The Nantes protest and rioting against proposed airport – blog by John Stewart

In a blog about the huge demonstration, part of which turned in to rioting, at Nantes against the proposed  new airport, John Stewart looks at how this protest came about – and its relevance to other large infrastructure projects in Europe. The Nantes protest organisers say as many as 50,000 people attended, from supportive protest committees from areas across France. The politics of this airport project have taken on national interest and significance, and also linked into opposition to “Les Grands Projets Inutiles Imposes” (useless, imposed mega-projects).  The people passionately fighting plans for a new airport in unspoiled French farming countryside are linked to those opposing HS2 and other schemes like a high-speed rail in Northern Italy and cyanide-mined gold extraction project in Romania. All these projects have managed to get support from very disparate sections of society. They all have real doubts about the economics or the necessity of the project; also they have land, homes, countryside or communities to defend; there is significant local opposition; and they also attract in outside opposition, from people with a variety of  perspective as well as environmental. 



Nantes ablaze

Blog by  John Stewart

On Saturday Nantes was ablaze. The anger at the proposed new airport outside this city in Western France boiled over Up to 60,000 people took part in what was largely a peaceful demonstration.  YouTube link  The local campaign group ACIPA say that the tension rose when the police refused to allow the march to take the normal route through the city. When part of the march tried to do so it “faced violent police repression shot with rubber bullets, tear gas and stun grenades”:

I have been to Nantes several times over last few years (although wasn’t there on Saturday). The campaign has become a cause célèbre in France. It has “support committees” in over 200 towns and cities across France and Belgium. On a regular basis each committee lobbies and demonstrates in its own area. Over 60 coaches arrived in Nantes on Saturday with supporters from across the nation.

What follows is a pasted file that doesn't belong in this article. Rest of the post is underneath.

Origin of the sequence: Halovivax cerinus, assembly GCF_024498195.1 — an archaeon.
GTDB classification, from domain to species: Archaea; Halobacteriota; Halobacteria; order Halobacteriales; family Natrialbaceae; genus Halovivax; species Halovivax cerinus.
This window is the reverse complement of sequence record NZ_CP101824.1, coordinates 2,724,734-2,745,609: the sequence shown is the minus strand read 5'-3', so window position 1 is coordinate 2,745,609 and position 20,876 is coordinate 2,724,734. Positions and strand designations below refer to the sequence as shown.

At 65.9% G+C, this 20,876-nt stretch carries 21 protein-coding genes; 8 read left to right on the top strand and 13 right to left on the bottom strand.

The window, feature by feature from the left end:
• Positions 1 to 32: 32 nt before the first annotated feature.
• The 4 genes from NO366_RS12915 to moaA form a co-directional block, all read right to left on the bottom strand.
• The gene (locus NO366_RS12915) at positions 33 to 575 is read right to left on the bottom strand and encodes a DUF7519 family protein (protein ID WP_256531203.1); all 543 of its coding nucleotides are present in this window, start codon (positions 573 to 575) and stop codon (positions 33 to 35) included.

During the last Presidential elections four “peasant” farmers, whose land was threatened by the new airport, went on hunger strike for a month. They were visited by most of the presidential candidates. All, except for Hollande and Sarkozy, came out against the airport.

The profile of the campaign wasn’t always so high. I first met the campaigners in 2008 when five desperate farmers drove through the night to promote their case at a major Heathrow rally. They subsequently modelled much of their campaign on the successful fight against the 3rd runway. In particular, they built up the widest possible alliance of support.

The proposed new airport would be built around 15 miles from the city of Nantes in a landscape dotted with small farms and attractive villages. It is the classic French countryside, but without the British and their second homes!

The rationale for the new airport has never been entirely clear. Nantes already has a single runway airport which is under-used. The regional government argues that the new airport would regenerate the area. This is hotly contested by the campaigners who commissioned their own report which challenged the government’s economic case:  They argue that the new airport has more to do with boosting the egos of the local politicians – including the former Mayor of Nantes Jean-Marc Aryault who was made Prime Minister under Hollande – than beefing up the economy.

It remains unclear how much support there may be from people in Nantes living under flight path to the current airport for the new airport. Certainly, it is not visible. In contrast, the opposition has mushroomed over the last six years. Local people have been joined by a range of political and environmental organizations as well as the direct action campaigners, many of whom live in tents and tree houses in a local wooded area known as the ZAD.

There have been tensions from time to time between the local community and the direct action activists in the ZAD but last winter the ZAD won huge respect from other parts of the coalition when, in freezing cold conditions, they defied attempts by authorities to remove them.